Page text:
I believe this to be true because I witnessed it in my own life. Many years ago I was an EFY (a Mormon summer youth camp) counselor for one session in Colorado. There were two best friends in my group. I could tell their parents forced them to come to EFY. Their body language was a dead give away, and they were dressed in a way that challenged the dress code. I knew I had a challenge on my hands. I decided to not harp on them about their dress and I asked other counselors to back off when they might otherwise make an issue of it.

By the end of the week I saw an incredible change occur in these two girls and it had absolutely nothing to do with what they were wearing. If I had shamed them at the beginning of the week into wearing clothes that covered them up, I strongly believe the outcome would have been disastrous.

Brené Brown, a shame researcher, teaches, “you cannot shame or belittle a person into changing behavior.” These young women experienced a beautiful change of heart. The Spirit had a much more profound effect on those two girls than any of us could have had. During that week I watched as the Spirit slowly worked its way into their hearts and by the end their countenance was bright and beautiful. Isn’t that what we are seeking with our youth? For every person to experience a change of heart that allows them to be influenced by the Spirit so that they can move closer to their Savior? So that they feel God’s love and in return seek to love with a greater capacity?

If we focus on just our clothes and the effects bare shoulders have on the “weak” young men, we have missed the mark completely. When we continue to add new rules with the intent to cover up more of our daughters’ bodies, we risk losing the purpose of the doctrine. One day all these rules will become “extremely burdensome” and the law will become so altered that it will have “lost much of its spiritual meaning.” (LDS Bible Dictionary, Law of Moses) When we focus on the application of the law and not the purpose, we set each other up to judge one another. The unintended results will be shame and pride, which are opposite of the doctrine behind modesty. We need to stop talking about our girls’ physical bodies in the context of modesty and start teaching the principle. We need to trust that through our children’s understanding of the doctrine they will be motivated, by the Spirit, to become humble, which in turn will result in appropriate and desirable actions.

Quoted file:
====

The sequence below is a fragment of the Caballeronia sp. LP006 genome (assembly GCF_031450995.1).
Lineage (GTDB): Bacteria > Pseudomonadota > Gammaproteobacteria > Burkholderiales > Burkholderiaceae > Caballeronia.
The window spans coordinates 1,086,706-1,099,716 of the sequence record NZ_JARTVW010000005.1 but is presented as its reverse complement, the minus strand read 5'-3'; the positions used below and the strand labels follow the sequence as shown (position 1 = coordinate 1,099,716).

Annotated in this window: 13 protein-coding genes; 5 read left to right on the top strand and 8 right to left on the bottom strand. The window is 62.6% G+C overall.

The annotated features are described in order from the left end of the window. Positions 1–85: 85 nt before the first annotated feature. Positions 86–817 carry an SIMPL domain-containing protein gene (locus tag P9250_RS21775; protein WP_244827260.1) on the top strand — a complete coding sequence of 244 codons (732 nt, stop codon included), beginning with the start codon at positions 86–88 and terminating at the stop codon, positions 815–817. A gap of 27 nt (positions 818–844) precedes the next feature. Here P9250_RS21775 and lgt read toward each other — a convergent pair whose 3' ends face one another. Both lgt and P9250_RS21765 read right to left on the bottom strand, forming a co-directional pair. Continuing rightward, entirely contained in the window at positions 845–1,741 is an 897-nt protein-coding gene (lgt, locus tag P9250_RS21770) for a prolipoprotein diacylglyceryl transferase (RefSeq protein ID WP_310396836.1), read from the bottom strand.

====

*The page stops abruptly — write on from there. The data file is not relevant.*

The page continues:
Jamie Gilbert grew up in Colorado by way of Utah and California. She took a hiatus from college to serve a mission in the Uruguay Montevideo Mission. After graduating from BYU, she headed to Washington, DC to put her Public Health degree to good use. After spending a few years trying to do her part to save the world, she settled down and got married. She now resides in the Blugrass State and is a mother to two sweet children. She stays at home, doing her best to raise them properly, but she will completely understand if they seek counseling down the road. She currently serves in her ward's Primary Presidency, although she was demoted from first counselor to second last year.